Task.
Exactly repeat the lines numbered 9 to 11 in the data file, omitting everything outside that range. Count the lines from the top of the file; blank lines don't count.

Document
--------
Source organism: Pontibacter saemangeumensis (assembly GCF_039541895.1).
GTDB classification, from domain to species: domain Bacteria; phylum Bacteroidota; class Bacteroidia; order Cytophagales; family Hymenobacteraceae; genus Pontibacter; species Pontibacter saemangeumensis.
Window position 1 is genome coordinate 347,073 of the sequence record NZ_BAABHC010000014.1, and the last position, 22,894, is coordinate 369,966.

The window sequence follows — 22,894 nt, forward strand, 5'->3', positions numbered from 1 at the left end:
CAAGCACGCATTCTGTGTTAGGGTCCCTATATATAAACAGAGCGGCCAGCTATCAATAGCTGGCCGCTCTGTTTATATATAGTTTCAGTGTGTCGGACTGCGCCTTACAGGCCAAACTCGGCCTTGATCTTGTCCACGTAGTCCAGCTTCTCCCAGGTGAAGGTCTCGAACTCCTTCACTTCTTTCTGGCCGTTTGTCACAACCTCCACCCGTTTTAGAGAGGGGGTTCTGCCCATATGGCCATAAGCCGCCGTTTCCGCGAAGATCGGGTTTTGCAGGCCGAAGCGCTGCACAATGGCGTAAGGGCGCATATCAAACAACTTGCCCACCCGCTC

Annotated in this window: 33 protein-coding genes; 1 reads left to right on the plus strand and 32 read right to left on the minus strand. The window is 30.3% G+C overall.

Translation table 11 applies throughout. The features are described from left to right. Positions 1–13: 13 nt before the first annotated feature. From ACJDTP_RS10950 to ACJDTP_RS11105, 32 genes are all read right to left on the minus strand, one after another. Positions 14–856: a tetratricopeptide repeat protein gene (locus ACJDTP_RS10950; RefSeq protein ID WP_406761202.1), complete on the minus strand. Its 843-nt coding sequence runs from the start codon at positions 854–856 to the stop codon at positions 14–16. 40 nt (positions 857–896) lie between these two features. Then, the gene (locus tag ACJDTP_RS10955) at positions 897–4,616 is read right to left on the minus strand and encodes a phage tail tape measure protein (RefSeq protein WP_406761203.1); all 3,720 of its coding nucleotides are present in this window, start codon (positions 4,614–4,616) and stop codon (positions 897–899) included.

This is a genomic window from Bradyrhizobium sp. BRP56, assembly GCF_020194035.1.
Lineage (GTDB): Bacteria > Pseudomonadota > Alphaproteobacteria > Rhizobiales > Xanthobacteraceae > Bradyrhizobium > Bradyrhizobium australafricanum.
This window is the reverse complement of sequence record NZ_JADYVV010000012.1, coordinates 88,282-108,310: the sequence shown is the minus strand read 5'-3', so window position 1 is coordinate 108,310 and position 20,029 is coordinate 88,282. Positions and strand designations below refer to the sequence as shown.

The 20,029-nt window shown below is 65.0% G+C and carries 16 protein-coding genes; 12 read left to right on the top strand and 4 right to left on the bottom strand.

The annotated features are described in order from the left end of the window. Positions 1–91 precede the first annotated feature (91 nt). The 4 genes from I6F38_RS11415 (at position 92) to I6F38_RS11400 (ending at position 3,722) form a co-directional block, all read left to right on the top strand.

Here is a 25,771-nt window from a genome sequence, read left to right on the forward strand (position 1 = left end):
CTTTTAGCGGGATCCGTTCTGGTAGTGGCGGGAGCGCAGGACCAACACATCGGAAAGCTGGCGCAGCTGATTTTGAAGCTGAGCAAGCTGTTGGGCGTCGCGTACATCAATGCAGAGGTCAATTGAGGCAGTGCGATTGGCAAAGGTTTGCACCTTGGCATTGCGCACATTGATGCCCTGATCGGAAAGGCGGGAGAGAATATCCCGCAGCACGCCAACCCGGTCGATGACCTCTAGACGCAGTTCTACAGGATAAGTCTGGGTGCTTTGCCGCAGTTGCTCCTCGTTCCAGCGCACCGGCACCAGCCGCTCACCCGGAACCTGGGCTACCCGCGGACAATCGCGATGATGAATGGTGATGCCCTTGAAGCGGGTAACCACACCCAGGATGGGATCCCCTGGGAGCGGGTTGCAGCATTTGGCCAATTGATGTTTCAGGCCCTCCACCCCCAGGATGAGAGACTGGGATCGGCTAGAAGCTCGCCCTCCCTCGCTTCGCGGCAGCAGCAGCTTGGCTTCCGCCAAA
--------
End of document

Lineage (GTDB): Bacteria > Pseudomonadota > Alphaproteobacteria > Rhizobiales > Xanthobacteraceae > Bradyrhizobium > Bradyrhizobium australafricanum.
This window is the reverse complement of sequence record NZ_JADYVV010000012.1, coordinates 88,282-108,310: the sequence shown is the minus strand read 5'-3', so window position 1 is coordinate 108,310 and position 20,029 is coordinate 88,282. Positions and strand designations below refer to the sequence as shown.

The 20,029-nt window shown below is 65.0% G+C and carries 16 protein-coding genes; 12 read left to right on the top strand and 4 right to left on the bottom strand.